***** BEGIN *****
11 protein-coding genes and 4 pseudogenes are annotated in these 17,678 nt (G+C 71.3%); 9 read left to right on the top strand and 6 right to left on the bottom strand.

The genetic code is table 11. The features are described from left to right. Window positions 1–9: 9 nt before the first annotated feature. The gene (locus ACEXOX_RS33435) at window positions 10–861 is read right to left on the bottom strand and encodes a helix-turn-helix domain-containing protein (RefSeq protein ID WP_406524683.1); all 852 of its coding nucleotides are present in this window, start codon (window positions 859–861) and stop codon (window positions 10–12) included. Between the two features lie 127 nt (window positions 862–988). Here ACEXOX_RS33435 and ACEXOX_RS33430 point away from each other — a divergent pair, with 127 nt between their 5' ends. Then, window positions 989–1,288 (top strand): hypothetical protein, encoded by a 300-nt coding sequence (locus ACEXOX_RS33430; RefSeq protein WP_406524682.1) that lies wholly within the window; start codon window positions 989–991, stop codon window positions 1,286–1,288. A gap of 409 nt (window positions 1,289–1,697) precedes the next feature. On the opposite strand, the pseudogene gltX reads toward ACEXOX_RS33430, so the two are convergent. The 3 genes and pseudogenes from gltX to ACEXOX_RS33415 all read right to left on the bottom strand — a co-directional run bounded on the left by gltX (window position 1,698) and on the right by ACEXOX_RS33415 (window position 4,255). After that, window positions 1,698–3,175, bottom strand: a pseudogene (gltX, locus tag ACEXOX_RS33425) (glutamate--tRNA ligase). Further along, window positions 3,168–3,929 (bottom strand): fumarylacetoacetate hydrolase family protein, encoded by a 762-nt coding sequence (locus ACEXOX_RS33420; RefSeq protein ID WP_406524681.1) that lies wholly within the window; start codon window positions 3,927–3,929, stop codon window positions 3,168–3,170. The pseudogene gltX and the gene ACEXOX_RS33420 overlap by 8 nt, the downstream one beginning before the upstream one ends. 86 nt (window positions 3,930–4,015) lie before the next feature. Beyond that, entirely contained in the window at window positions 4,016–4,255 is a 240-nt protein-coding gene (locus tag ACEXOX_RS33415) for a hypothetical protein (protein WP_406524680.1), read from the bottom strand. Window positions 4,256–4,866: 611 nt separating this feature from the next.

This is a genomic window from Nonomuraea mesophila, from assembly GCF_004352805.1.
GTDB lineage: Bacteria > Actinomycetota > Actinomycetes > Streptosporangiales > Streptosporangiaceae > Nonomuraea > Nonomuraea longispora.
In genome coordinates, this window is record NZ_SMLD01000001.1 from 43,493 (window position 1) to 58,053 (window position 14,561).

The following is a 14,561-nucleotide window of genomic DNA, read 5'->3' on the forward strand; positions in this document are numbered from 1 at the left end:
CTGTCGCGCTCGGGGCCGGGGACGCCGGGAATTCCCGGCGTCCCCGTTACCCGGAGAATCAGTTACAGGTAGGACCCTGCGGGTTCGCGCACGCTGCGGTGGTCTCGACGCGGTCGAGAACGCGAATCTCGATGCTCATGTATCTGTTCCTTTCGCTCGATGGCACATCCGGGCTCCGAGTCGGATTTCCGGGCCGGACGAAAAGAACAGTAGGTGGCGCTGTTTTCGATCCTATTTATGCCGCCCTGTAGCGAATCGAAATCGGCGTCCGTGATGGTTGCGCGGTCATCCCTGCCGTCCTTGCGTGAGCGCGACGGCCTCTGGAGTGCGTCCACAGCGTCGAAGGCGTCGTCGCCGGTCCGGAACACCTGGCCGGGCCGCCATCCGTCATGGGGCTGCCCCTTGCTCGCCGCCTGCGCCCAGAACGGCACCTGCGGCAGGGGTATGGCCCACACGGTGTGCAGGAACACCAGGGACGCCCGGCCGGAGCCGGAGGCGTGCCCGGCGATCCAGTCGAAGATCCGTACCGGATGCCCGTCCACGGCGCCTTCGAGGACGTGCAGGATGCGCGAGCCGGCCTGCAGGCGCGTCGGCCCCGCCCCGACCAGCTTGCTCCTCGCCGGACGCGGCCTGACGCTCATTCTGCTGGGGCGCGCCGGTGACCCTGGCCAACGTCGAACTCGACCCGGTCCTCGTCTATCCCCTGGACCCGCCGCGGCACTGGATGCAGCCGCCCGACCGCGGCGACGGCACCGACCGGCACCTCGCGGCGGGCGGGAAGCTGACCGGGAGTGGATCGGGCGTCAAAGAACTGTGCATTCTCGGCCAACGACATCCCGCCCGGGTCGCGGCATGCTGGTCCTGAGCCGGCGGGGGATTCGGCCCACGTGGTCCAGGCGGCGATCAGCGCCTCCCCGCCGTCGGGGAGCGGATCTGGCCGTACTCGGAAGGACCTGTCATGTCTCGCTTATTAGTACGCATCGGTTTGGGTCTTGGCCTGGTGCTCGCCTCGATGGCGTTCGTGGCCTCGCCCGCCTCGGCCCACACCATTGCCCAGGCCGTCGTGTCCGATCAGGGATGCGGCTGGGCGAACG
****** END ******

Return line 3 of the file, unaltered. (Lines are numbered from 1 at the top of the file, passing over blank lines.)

This is a genomic window from Nonomuraea mesophila, from assembly GCF_004352805.1.